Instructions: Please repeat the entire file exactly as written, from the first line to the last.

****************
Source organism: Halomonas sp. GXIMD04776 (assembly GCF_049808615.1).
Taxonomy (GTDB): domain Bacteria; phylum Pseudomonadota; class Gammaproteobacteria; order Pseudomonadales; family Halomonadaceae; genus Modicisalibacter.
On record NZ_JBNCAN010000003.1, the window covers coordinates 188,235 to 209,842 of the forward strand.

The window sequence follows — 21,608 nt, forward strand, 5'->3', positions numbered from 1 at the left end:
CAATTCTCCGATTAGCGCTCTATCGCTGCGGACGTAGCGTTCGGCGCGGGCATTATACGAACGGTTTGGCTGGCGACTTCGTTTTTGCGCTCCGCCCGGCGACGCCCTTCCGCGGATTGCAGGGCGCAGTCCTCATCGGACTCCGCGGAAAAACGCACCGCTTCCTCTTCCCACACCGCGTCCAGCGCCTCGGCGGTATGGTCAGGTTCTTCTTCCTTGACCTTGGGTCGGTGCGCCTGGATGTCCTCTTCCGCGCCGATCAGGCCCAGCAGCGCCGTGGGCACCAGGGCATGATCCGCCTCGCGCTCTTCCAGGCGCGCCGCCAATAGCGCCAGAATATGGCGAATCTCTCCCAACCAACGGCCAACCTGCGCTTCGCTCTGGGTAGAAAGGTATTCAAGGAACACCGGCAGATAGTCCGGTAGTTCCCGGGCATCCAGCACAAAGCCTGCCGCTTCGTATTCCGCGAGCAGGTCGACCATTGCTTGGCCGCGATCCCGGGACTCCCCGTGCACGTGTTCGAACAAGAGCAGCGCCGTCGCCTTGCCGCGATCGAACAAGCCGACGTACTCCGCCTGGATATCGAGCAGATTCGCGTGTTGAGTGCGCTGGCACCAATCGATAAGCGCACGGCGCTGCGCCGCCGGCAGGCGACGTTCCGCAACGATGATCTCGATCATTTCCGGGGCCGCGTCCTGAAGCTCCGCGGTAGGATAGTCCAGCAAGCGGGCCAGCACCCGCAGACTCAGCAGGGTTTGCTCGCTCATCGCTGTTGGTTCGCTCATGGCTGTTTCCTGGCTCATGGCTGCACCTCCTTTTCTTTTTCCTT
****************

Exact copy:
Source organism: Halomonas sp. GXIMD04776 (assembly GCF_049808615.1).
Taxonomy (GTDB): domain Bacteria; phylum Pseudomonadota; class Gammaproteobacteria; order Pseudomonadales; family Halomonadaceae; genus Modicisalibacter.
On record NZ_JBNCAN010000003.1, the window covers coordinates 188,235 to 209,842 of the forward strand.

The window sequence follows — 21,608 nt, forward strand, 5'->3', positions numbered from 1 at the left end:
CAATTCTCCGATTAGCGCTCTATCGCTGCGGACGTAGCGTTCGGCGCGGGCATTATACGAACGGTTTGGCTGGCGACTTCGTTTTTGCGCTCCGCCCGGCGACGCCCTTCCGCGGATTGCAGGGCGCAGTCCTCATCGGACTCCGCGGAAAAACGCACCGCTTCCTCTTCCCACACCGCGTCCAGCGCCTCGGCGGTATGGTCAGGTTCTTCTTCCTTGACCTTGGGTCGGTGCGCCTGGATGTCCTCTTCCGCGCCGATCAGGCCCAGCAGCGCCGTGGGCACCAGGGCATGATCCGCCTCGCGCTCTTCCAGGCGCGCCGCCAATAGCGCCAGAATATGGCGAATCTCTCCCAACCAACGGCCAACCTGCGCTTCGCTCTGGGTAGAAAGGTATTCAAGGAACACCGGCAGATAGTCCGGTAGTTCCCGGGCATCCAGCACAAAGCCTGCCGCTTCGTATTCCGCGAGCAGGTCGACCATTGCTTGGCCGCGATCCCGGGACTCCCCGTGCACGTGTTCGAACAAGAGCAGCGCCGTCGCCTTGCCGCGATCGAACAAGCCGACGTACTCCGCCTGGATATCGAGCAGATTCGCGTGTTGAGTGCGCTGGCACCAATCGATAAGCGCACGGCGCTGCGCCGCCGGCAGGCGACGTTCCGCAACGATGATCTCGATCATTTCCGGGGCCGCGTCCTGAAGCTCCGCGGTAGGATAGTCCAGCAAGCGGGCCAGCACCCGCAGACTCAGCAGGGTTTGCTCGCTCATCGCTGTTGGTTCGCTCATGGCTGTTTCCTGGCTCATGGCTGCACCTCCTTTTCTTTTTCCTT